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Column 9
Evolution for beginners (i)

Life, mutation and survival

By © Martin Foreman
Word Count: 796 words
Publication date: April 3, 2005

One of the more depressing items of news last year was the CBS poll which suggested that 55 percent of Americans believe that human beings were created in their present form by God.* Another 27 percent believe that evolution occurred under God’s guidance.

Only 13 percent – one in eight Americans – believe that the human race evolved with no input from God. Not surprisingly, the more education people have, the more they are likely to accept evolution.

Why do some people persist in believing that a supernatural being created the universe and the human race? Because creationism is simple and provides easy answers while evolution is complex and appears full of uncertainties. Creationism is for the mentally lazy, evolution for the mentally fit – and most Americans have flabby, underexercised brains.

So let’s get a mental workout with a primer on evolution. We can only scratch the surface of the topic, but we can still pick up the basic principles. This week we’ll look at the function of mutation. Next week we’ll look at complex organisms and try and fit God into the picture.

Starting at the beginning... The universe came into being between 11 and 20 billion years ago (we’ll discuss how this happened in a later column). Much more recently – about four and a half billion years ago - the earth formed from cosmic debris.

Rudimentary life began to appear about 500 million years later, when protein chemicals, perhaps stimulated by heat, lightning, other chemicals or radioactivity in the atmosphere, combined to form ribonucleic acid (RNA). This was not a miracle; scientists expect to be able to do the same in a laboratory within the next generation.

Without degrees in biology and chemistry it is difficult to fully understand the workings of RNA and its successor DNA or how they relate to human beings and other life-forms. But we don’t need degrees to understand the basic principles of evolution – reproduction, mutation and environment – which apply to all living things, no matter how simple or complex.

All life-forms reproduce. The simplest organisms divide to form identical offspring while the offspring of complex organisms combine traits from two parents.

Reproduction is not perfect. Every so often something interferes in the process. In single-celled organisms this may be different chemicals in the atmosphere or a slightly higher or lower temperature. The result is a “child” that is slightly different from its parent, perhaps with a molecule too few or too many or in the wrong place. A mutation has occurred.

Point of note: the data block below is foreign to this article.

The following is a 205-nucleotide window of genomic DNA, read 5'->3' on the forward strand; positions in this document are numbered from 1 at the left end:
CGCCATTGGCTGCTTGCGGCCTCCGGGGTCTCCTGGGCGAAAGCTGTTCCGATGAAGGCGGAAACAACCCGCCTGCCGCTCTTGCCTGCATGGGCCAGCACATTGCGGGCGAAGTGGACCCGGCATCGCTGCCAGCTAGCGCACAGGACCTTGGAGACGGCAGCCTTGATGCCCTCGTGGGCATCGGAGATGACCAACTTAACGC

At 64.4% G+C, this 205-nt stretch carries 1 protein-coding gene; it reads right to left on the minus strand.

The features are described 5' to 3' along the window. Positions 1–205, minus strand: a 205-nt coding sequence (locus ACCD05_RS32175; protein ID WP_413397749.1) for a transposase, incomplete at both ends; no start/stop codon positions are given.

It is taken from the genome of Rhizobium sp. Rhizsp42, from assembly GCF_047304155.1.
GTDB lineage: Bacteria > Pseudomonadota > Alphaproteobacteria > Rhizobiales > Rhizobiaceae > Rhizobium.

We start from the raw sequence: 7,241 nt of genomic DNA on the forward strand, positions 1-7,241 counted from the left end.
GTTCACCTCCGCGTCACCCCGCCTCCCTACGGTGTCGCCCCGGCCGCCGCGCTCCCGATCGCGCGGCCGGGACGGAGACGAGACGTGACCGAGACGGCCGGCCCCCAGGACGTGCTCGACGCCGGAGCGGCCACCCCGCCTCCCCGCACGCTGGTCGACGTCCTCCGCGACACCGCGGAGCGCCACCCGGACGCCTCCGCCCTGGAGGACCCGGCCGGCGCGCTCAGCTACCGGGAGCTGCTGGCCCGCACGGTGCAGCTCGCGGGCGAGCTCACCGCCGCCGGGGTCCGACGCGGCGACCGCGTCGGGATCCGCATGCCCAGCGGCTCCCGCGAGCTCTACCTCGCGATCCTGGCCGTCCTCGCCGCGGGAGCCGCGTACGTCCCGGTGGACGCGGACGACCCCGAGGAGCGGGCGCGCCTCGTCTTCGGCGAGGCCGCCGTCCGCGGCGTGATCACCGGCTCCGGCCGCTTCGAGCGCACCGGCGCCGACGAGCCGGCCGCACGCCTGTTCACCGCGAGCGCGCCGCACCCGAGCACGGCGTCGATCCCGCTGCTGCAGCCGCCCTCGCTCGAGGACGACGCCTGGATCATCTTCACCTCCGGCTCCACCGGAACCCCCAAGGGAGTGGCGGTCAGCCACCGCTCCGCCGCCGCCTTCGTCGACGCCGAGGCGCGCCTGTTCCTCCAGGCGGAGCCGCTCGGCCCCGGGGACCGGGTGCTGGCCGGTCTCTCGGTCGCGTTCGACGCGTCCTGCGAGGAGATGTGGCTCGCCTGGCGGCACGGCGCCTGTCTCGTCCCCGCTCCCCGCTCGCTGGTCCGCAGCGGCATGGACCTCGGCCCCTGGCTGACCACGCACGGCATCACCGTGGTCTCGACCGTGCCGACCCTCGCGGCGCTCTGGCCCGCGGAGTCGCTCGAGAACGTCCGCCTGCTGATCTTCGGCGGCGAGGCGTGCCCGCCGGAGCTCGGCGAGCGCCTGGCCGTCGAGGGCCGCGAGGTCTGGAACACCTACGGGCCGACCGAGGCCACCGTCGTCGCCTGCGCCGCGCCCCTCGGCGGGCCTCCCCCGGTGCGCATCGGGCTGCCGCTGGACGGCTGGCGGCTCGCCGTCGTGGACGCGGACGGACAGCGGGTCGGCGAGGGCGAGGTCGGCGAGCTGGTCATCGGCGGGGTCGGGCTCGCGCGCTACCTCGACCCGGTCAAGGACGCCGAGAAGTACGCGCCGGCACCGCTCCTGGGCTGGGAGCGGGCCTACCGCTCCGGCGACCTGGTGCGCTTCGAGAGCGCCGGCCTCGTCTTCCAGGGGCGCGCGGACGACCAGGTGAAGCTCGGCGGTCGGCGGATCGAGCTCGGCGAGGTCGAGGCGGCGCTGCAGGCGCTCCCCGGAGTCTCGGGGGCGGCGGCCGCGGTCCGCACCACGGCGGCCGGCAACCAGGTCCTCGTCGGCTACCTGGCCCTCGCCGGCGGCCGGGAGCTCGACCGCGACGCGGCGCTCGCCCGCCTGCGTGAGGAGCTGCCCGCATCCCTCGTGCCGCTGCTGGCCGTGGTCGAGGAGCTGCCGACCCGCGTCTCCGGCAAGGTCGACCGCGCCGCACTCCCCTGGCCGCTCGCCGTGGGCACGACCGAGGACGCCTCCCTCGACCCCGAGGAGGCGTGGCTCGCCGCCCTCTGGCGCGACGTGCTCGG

Mutations are rare but inevitable. No-one knows how many reproductions have taken place in the last four billion years. Yet even if mutation occurs only once in a million reproductions, that still means that billions of mutations have occurred since life began.

A mutation can take any form. It may be so gross that the organism does not survive, or so minor that it is not noticed, like slightly longer ears. But in evolutionary terms, the only important mutations are those which affect the organism’s ability to survive.

A mutation that leads a bird to develop less efficient wings makes it less likely that the bird will survive and have descendants. A mutation which makes survival easier – such as a strong sense of smell to seek out food – enables the life-form to live longer and pass on the mutation to its descendants.

“Good” mutations enable life-forms to adapt their particular environment. The development of dorsal fins helped fish to swim, but would severely reduce a cheetah’s or ape’s mobility.

Every life-form is part of the environment for other life-forms, which means that a mutation in one affects many others. Antelopes have evolved to run fast enough so they can usually escape from lions, while lions have evolved to sometimes run fast enough to catch antelopes.

Mutations are not predictable and the circumstances in which they occur are not always clear. Why do peacocks have such gorgeous tails? Did the ancestors of giraffes always reach for higher leaves and a mutation occurred which made such feeding easier? Or did giraffes only start eating higher leaves when mutation led to longer necks? We may never know the answer to these and other questions, but they do not imply that evolution itself is incorrect.

To summarize: evolution rests on three basic principles: reproduction, mutation and environment. Life-forms reproduce. Mutations are inevitable. Evolution is the history of mutations that helped organisms survived in their environment.

Creationists argue that you can’t throw bits of metal into the air and expect them to fall to the ground as a watch. That’s true, but if you think that’s how evolution works, you don’t understand it. So next week we’ll see how mutation led life-forms to develop from simple organisms to something as complex as a human being.

* A poll by Gallup last year suggested that 45% of Americans were creationists.

This topic concludes in two weeks; click here.

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If God existed, he would...

admire the beauty of a universe that he did not create

recognize that eternity is meaningless

deny both heaven and hell

disown all men and women who speak in his name

denounce the harm caused by religious "morality"

help the human race to thrive without him

If God existed, he would be an atheist.

What is the difference between science and faith?

science is certain of nothing and requires proof of everything

faith is certain of everything and requires proof of nothing

Which do you trust?

"I know there is no God"
"I believe there is no God"

Check the answer

wear the Scarlet letter

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